Quantitative and Reasoning Skills for the Life Sciences

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COURSE ANNOUNCEMENT
SPRING 2005
BIO/MAT 294
Quantitative and Reasoning Skills
for the Life Sciences
Instructors:
Paul Vaz
Dept of Mathematics & Statistics
PSA 443
965-2254
[email protected]
Time:
12:15 - 1:30 Tuesday & Thursday
Room:
LSE 244
Credits:
3
Michael S. Rosenberg
School of Life Sciences
LSA 260
965-1578
[email protected]
Topics:
This course, created by the School of Life Sciences and the Department of
Mathematics & Statistics for its first-year undergraduate students, is designed to introduce
students to some of the basic models and methods of mathematical biology that are not usually
seen in standard mathematics courses. This course is designed to provide students with a range
of quantitative and reasoning skills for more advanced study in the life sciences. These skills
will be developed through the study of several biological examples presented as a series of 5
modules. Each module will consist of 4-5 lectures integrated with lab sessions. The lecture
sessions will introduce the biological problem and associated quantitative techniques. The lab
sessions will introduce students to a range of software products available to assist in the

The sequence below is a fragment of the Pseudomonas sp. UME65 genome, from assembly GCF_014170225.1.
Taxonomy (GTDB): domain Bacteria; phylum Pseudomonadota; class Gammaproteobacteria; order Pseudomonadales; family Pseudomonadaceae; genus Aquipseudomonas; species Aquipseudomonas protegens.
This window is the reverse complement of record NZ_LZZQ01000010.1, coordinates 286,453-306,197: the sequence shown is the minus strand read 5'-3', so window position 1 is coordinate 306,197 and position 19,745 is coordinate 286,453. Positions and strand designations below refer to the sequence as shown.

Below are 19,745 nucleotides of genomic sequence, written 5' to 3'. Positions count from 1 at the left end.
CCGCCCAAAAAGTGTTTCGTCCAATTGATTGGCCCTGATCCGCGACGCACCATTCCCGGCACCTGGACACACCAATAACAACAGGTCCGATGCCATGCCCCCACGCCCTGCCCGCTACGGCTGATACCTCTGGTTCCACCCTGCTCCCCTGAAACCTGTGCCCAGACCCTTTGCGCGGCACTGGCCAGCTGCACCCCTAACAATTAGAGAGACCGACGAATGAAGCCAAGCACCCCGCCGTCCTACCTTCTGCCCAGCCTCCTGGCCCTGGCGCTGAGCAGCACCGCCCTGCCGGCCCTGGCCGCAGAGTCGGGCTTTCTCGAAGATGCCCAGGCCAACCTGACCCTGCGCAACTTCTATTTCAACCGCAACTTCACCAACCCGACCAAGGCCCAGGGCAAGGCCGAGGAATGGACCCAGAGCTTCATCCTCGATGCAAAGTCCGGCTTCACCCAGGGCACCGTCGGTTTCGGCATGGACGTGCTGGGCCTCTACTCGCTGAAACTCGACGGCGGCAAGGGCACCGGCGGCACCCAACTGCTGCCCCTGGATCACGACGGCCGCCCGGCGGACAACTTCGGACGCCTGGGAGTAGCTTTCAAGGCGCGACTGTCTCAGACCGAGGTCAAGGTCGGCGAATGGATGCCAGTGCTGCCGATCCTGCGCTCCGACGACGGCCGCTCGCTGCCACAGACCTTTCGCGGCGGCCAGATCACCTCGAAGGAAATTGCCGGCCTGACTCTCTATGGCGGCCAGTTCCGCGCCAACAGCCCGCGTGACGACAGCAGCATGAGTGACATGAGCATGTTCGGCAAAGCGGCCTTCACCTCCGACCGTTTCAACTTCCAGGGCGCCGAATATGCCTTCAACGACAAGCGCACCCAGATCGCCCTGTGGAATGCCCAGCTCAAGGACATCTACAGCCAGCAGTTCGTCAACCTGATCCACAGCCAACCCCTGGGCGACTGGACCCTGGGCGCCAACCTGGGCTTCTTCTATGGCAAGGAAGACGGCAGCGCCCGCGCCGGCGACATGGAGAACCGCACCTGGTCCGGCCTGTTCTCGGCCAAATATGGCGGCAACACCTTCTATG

application of quantitative techniques to biological problems such as Maple, Matlab,
Mathematica, etc… and provide students with an opportunity to develop their quantitative and
reasoning skills on actual biological applications ranging from genetics to ecosystem ecology.
At the end of each module we will present the results of simple, classic experiment showing how
the mathematics actually works to solve real problems in nature. Topics include:
1. Summarizing data
2. Probability and random variables / Mendelian genetics and mating
3. Graph theory / optimal foraging / patch selection
4. Solo and interacting population dynamics
Prerequisites: BIO 188 and MAT 117
Reference Text(s) for Course (Recommended):
Elementary Statistics by Neil Weiss, 5th /6th edition
Discrete Mathematics and its application by Rosen, 5th edition
Differential Equations by Edwards and Penny, 3rd edition
Additional Information:
Capacity: 24
Course Enrollment: Preference given to MARC and pre-MARC undergraduate students
Meets the General Studies MA requirement
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